# Opposite Schröder-Cantor-Bernstein to show that there is an injection from $\mathbb{N}$ to any infinite set $X$.

Let $$\text{SCB}^{\text{op}}$$ be the statement that given surjective functions $$X\to Y$$ and $$Y\to X$$, we have $$X\sim Y$$.

(a) Let $$X$$ be an infinite set. Let $$A$$ be the set of all (not just nonempty) finite strings of elements of $$X$$ in which each element appears only once. Let $$B=A\cup\{*\}$$, where $$*\notin A$$. Show that there are surjective functions $$A\to B$$ and $$B\to A$$.

(b) Let $$A$$ and $$B$$ be as in a). Suppose $$A\sim B$$. Show that there is a 1-1 function $$\mathbb{N}\to A$$.

(c) For $$A,X$$ as in a) and a 1-1 function $$\mathbb{N}\to A$$, show that there is a 1-1 function $$\mathbb{N}\to X$$.

(d) Show that $$\text{SCB}^{\text{op}}$$ implies the statement 'if $$X$$ is an infinite set, then there is an injective function $$\mathbb{N}\to X$$'.

My attempt:

(a) We have $$A = \{ (x_1,\dots,x_n)\mid n\in\mathbb{N}^*, x_i\in X, \forall i,j\le n(i\ne j\Rightarrow x_i\ne x_j)\}\cup\{ (\emptyset)\}$$. Now define $$f:A\to B$$ as $$f((\emptyset)) = *, f((x_j)) = \emptyset$$ and $$f((x_1,\dots,x_{n+1})) = (x_1,\dots,x_n)$$. Then, $$f$$ is surjective, because $$X$$ is infinite (therefore we will always be able to extend $$(x_1,\dots,x_n)\in A$$ with an element $$x_{n+1}\ne x_i, \forall i\le n$$). Now, let $$g:B\to A$$ with $$g(b) = b$$ if $$b\in A$$ and $$g(*)=\emptyset$$.

(b) I really need some help here. I believe we're just looking for an injection (1-1 function?). I think that the function $$g:\mathbb{N}\to A: n \mapsto (x_1,\dots,x_n)$$ suffices then, where $$x_j\in X$$ are arbitrary but all different from each other (since we end up in $$A$$). I haven't used $$A\sim B$$ so I'm not sure if this is OK.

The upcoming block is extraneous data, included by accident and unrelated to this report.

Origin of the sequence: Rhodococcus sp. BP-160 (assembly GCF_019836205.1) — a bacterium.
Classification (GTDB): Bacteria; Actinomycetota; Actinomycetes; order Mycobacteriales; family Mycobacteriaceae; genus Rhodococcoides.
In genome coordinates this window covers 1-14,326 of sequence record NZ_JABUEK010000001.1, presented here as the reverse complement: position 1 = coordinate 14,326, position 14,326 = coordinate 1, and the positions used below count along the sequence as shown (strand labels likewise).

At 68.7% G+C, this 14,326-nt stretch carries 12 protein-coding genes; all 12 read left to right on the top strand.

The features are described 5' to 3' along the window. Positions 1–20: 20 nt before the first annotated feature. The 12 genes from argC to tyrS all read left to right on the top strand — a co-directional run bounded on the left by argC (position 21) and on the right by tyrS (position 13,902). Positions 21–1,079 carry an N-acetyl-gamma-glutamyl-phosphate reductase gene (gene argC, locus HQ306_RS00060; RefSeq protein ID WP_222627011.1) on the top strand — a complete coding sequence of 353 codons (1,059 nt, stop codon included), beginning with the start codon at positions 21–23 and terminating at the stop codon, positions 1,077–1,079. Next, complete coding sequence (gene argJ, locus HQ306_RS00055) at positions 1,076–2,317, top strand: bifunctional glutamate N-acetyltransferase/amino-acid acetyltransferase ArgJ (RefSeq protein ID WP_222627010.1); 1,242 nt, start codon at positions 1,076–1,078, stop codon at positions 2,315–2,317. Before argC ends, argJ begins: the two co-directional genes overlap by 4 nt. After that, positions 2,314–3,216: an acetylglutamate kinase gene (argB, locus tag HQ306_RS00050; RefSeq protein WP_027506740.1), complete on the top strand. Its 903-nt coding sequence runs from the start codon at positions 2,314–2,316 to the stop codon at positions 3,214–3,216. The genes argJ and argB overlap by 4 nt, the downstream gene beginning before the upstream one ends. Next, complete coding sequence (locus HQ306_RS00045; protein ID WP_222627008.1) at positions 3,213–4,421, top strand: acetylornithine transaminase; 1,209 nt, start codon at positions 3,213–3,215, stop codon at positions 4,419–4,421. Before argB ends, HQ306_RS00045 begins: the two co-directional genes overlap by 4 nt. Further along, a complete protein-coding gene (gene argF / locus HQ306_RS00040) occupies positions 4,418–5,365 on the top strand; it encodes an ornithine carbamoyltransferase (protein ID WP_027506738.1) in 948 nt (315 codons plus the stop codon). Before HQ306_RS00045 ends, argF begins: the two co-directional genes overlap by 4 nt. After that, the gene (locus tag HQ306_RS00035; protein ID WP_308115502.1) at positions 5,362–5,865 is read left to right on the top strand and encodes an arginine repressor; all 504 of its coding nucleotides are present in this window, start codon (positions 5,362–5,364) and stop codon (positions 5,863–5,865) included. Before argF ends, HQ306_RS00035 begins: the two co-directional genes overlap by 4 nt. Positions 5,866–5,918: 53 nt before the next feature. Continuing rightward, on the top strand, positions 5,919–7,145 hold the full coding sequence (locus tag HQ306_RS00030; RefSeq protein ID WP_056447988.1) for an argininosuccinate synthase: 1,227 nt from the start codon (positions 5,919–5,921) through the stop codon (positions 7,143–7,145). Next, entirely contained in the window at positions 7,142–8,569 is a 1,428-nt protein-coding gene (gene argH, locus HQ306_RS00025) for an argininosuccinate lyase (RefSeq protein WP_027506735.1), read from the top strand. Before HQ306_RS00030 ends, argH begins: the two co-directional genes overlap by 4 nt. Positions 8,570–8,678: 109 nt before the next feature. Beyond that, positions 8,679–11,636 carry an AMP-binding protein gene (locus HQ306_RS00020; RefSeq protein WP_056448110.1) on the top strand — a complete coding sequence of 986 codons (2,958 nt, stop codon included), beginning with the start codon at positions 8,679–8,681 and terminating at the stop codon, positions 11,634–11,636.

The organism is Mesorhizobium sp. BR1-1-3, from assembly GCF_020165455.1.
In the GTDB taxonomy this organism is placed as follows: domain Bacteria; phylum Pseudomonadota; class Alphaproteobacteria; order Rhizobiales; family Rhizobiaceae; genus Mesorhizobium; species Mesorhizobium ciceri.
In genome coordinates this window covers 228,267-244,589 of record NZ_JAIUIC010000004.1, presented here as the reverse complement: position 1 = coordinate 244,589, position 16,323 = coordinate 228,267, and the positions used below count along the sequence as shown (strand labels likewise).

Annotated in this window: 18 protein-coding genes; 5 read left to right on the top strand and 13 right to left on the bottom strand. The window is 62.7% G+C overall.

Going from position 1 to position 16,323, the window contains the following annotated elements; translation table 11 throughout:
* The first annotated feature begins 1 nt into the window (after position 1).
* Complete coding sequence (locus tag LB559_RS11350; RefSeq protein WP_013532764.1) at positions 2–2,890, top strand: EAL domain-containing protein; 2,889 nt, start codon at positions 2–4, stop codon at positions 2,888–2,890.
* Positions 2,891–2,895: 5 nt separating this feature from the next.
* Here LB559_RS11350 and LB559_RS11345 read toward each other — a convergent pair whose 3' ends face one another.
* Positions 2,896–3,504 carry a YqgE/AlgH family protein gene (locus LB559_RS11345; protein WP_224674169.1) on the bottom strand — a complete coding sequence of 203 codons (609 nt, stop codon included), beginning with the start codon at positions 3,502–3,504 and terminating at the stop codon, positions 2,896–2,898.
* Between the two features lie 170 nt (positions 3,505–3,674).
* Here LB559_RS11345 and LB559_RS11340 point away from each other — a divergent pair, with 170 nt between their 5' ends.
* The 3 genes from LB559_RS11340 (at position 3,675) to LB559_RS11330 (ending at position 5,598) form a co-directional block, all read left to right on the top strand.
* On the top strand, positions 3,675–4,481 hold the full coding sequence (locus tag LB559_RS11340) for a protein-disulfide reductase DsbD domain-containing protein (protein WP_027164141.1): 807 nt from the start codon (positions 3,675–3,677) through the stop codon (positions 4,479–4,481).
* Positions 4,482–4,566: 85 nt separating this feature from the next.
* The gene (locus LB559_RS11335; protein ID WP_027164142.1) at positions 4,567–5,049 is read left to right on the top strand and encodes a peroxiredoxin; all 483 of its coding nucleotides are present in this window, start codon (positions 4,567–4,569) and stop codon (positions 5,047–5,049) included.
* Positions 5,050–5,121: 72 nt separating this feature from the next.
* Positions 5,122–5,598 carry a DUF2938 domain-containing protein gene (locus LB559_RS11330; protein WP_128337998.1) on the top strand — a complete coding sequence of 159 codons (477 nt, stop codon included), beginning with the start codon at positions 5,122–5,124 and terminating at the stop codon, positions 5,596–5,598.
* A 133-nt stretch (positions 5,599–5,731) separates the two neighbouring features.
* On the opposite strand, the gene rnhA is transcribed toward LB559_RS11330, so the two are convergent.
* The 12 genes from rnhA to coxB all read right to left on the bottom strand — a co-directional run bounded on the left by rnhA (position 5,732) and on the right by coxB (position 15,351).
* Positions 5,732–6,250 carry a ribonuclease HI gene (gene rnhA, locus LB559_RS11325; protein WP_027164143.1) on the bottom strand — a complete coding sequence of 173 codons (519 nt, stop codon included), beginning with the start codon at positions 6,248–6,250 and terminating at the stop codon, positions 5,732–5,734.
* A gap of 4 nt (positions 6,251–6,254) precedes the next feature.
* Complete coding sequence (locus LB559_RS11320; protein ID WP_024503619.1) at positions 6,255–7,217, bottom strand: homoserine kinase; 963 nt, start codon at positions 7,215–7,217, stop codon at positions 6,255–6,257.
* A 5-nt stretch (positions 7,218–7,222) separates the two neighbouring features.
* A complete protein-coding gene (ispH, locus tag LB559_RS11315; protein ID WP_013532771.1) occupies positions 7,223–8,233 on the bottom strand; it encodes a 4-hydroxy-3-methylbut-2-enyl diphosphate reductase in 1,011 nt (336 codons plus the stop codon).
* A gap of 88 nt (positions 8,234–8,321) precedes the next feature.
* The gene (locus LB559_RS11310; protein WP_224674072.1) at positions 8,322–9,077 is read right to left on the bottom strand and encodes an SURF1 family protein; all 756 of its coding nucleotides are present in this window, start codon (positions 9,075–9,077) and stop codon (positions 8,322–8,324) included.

(c) Suppose $$f:\mathbb{N}\to A$$ one-to-one given. Consider $$h: A\to X: (x_1)\mapsto x_1$$, this is one-to-one, so $$h\circ f$$ is the function we're looking for.

(d) Let $$X$$ be an infinite set. Consider $$A,B$$ as in a). Then by $$\text{SCB}^{\text{op}}$$ we have $$A\sim B$$. By b) there is an injection from $$\mathbb{N}$$ to $$A$$, and the statement then follows from c).

Fix a bijection $$b\colon B\to A$$, a then define $$g(n)=b^{(n+1)}(*)$$. Namely, start from $$*$$, and keep moving, since $$b$$ is a bijection and it never goes back to $$*$$, you can show by induction that this is injective.
Your step in (c) is not correct. Maybe $$f$$ doesn't hit any one-point sequences? Instead, you need to use the fact that the sequences in $$A$$ are injective (i.e. every $$x\in X$$ appears at most once). Simply note that if $$a_n$$ are countably many distinct sequences in $$A$$, then for every $$n$$, there is some $$m$$ such that $$a_m$$ has some $$x$$ appearing in it such that $$x$$ is not in $$a_k$$ for all $$k. Read that again, slowly, it will be fine.
• Thanks! I think your reasoning for (c) assumes that each element of $X$ appears at most once, looking over all sequences of $A$. Meaning, that once $x\in X$ appeared in some sequence, it cannot appear in another one. I think however that $A$ contains finite strings where each sequence has the property that each $x\in X$ appears at most once. So, $x$ can appear in sequence $a_1$, but also in another, $a_5$ for example, as long as it appears only once within these sequences. Commented May 20, 2021 at 17:51
• Just to make sure: the injection would be $n\mapsto (m,x) \in\mathbb{N}\times X$ then, right? ($\mathbb{N}\times X \sim X$, because $X$ is infinite). Commented Jun 17, 2021 at 13:12